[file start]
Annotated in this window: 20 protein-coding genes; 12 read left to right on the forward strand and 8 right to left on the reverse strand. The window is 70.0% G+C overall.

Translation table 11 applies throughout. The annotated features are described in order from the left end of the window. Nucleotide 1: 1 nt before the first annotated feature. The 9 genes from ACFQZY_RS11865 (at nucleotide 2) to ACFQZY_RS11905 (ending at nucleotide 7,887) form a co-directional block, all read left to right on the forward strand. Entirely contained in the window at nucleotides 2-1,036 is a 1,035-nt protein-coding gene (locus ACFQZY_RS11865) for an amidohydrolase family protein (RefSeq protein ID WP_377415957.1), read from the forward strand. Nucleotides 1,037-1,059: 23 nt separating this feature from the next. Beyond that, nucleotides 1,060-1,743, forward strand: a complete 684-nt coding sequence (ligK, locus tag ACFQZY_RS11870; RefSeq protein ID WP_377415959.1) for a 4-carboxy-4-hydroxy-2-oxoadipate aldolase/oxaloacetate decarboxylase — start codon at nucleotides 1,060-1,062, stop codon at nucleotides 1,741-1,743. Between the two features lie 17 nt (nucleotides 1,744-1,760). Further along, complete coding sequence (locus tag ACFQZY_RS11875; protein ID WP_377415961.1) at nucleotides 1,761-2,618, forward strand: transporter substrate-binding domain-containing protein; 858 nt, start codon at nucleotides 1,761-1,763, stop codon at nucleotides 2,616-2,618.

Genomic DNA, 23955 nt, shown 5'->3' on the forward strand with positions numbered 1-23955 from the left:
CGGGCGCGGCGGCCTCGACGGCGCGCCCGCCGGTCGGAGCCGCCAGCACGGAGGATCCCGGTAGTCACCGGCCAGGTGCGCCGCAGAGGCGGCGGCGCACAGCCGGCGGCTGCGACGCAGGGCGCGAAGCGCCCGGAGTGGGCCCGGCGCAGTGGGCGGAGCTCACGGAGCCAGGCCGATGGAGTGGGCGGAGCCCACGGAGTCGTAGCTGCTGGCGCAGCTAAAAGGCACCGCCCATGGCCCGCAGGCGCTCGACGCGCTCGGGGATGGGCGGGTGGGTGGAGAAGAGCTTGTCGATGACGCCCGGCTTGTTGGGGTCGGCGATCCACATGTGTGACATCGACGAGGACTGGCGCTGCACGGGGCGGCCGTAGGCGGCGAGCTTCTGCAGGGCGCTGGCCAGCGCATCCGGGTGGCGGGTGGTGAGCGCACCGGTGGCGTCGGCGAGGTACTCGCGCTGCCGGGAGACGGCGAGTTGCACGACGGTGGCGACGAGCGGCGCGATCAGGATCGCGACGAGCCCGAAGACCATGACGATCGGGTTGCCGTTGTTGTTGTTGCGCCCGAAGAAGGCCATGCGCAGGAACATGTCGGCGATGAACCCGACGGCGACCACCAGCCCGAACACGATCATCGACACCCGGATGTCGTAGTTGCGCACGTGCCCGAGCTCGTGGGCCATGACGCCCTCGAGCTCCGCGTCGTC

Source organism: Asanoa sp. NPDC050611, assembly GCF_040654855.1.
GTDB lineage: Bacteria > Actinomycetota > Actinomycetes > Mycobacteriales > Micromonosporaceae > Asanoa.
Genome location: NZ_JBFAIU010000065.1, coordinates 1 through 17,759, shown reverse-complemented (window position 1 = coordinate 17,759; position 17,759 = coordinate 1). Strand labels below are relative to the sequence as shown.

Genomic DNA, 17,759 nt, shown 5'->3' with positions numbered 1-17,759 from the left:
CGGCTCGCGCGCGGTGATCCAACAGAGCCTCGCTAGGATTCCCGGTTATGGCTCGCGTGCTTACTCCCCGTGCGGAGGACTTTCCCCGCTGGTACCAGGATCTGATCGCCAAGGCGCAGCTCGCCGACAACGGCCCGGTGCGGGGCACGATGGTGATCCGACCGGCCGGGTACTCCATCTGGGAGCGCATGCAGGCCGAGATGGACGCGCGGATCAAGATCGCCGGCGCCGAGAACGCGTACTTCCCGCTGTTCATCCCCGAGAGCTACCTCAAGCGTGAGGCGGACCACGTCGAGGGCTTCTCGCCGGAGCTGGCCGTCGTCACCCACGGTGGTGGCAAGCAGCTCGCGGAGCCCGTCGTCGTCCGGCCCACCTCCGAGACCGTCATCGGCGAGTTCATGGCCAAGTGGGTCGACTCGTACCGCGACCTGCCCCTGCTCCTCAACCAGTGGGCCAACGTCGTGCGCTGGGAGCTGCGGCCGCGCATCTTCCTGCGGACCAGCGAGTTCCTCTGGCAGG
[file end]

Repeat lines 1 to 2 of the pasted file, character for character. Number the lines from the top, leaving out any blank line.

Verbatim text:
Annotated in this window: 20 protein-coding genes; 12 read left to right on the forward strand and 8 right to left on the reverse strand. The window is 70.0% G+C overall.

Translation table 11 applies throughout. The annotated features are described in order from the left end of the window. Nucleotide 1: 1 nt before the first annotated feature. The 9 genes from ACFQZY_RS11865 (at nucleotide 2) to ACFQZY_RS11905 (ending at nucleotide 7,887) form a co-directional block, all read left to right on the forward strand. Entirely contained in the window at nucleotides 2-1,036 is a 1,035-nt protein-coding gene (locus ACFQZY_RS11865) for an amidohydrolase family protein (RefSeq protein ID WP_377415957.1), read from the forward strand. Nucleotides 1,037-1,059: 23 nt separating this feature from the next. Beyond that, nucleotides 1,060-1,743, forward strand: a complete 684-nt coding sequence (ligK, locus tag ACFQZY_RS11870; RefSeq protein ID WP_377415959.1) for a 4-carboxy-4-hydroxy-2-oxoadipate aldolase/oxaloacetate decarboxylase — start codon at nucleotides 1,060-1,062, stop codon at nucleotides 1,741-1,743. Between the two features lie 17 nt (nucleotides 1,744-1,760). Further along, complete coding sequence (locus tag ACFQZY_RS11875; protein ID WP_377415961.1) at nucleotides 1,761-2,618, forward strand: transporter substrate-binding domain-containing protein; 858 nt, start codon at nucleotides 1,761-1,763, stop codon at nucleotides 2,616-2,618.